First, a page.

Nevertheless, Kennedy, whose opinion in Windsor laid the groundwork for Obergefell, made the connection that the Equal Protection Clause of the Fourteenth Amendment requires states to license same-sex marriages, despite states having voter-approved constitutional amendments or ballot measures prohibiting the practice.

“It is now clear that the challenged laws burden the liberty of same-sex couples, and it must be further acknowledged that they abridge central precepts of equality. Here the marriage laws enforced by the respondents are in essence unequal: same-sex couples are denied all the benefits afforded to opposite-sex couples and are barred from exercising a fundamental right,” Kennedy wrote in Obergefell. “The imposition of this disability on gays and lesbians serves to disrespect and subordinate them. And the Equal Protection Clause, like the Due Process Clause, prohibits this unjustified infringement of the fundamental right to marry.”

Commentators, while philosophically correct, have criticized Kennedy’s opinion. Writing at The New Republic, Brian Beutler, a leftist journalist, called the opinion “a logical disaster.” Similarly, Ilya Somin, a law professor at George Mason University who contributes to the libertarian-leaning Volokh Conspiracy, called the outcome “a great result, but based on dubious reasoning.”

“Ultimately, Kennedy does not clearly conclude that either the Due Process Clause or the Equal Protection Clause by itself creates a right to same-sex marriage,” Somin explained. “Rather, his claim is that the combination of the two somehow generates that result, even if neither can do so alone.”

“If a sufficiently important right (Due Process Clause) is denied for discriminatory reasons (Equal Protection), then the Fourteenth Amendment has been violated. However, both the criteria for what makes the right important enough, and the criteria for proving discrimination seem extremely vague. Thus, it is difficult to tell what – if, indeed, any – implications this ruling will have for future cases,” he added.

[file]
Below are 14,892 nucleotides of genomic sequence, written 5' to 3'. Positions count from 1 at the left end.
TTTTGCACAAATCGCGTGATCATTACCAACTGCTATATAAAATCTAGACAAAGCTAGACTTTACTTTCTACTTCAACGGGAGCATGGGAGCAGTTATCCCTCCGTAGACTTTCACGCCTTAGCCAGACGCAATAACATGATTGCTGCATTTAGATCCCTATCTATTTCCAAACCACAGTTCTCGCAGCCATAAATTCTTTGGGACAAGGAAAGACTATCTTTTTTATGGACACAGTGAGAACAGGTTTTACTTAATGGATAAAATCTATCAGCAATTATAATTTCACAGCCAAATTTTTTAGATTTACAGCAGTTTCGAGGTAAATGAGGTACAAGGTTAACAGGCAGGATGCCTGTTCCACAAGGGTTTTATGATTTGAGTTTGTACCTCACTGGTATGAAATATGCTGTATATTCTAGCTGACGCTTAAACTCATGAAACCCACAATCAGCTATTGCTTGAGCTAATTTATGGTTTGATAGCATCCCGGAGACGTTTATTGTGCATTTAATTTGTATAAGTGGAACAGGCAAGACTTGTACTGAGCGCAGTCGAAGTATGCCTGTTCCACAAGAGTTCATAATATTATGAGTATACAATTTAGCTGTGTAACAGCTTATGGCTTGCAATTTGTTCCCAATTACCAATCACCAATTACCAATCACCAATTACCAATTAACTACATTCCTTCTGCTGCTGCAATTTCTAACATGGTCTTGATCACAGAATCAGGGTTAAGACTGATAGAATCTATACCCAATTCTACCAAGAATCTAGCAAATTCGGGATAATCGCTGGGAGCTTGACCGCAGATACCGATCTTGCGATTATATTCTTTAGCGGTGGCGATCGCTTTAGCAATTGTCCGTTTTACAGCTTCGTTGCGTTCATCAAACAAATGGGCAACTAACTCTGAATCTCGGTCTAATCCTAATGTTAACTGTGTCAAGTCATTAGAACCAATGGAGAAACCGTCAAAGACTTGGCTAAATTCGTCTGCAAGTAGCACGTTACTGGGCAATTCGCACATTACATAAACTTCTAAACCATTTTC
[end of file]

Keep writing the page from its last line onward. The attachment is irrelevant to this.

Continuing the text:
Somin, by the way, co-authored a brief to the Supreme Court urging justices to strike down state same-sex marriage bans.

The reaction to the ruling, as some might expect, has been predictable. Opponents of same-sex marriage (now accurately called “marriage,” without the qualifier) are calling for a constitutional amendment to define marriage as one man and one woman. Others, including many conservatives and libertarians, have wondered aloud about any government involvement in marriage.

“For thousands of years, marriage flourished without a universal definition and without government intervention. Then came licensing of marriage,” wrote Rep. Justin Amash, R-Mich.) in a Facebook post on Friday. “In recent decades, we’ve seen state legislatures and ballot initiatives define marriage, putting government improperly at the helm of this sacred institution.”

“Those who care about liberty should not be satisfied with the current situation. Government intervention in marriage presents new threats to religious freedom and provides no advantages, for gay or straight couples, over unlicensed (i.e., traditional) marriage,” he continued, adding “we shouldn’t blame the Supreme Court for where things stand.”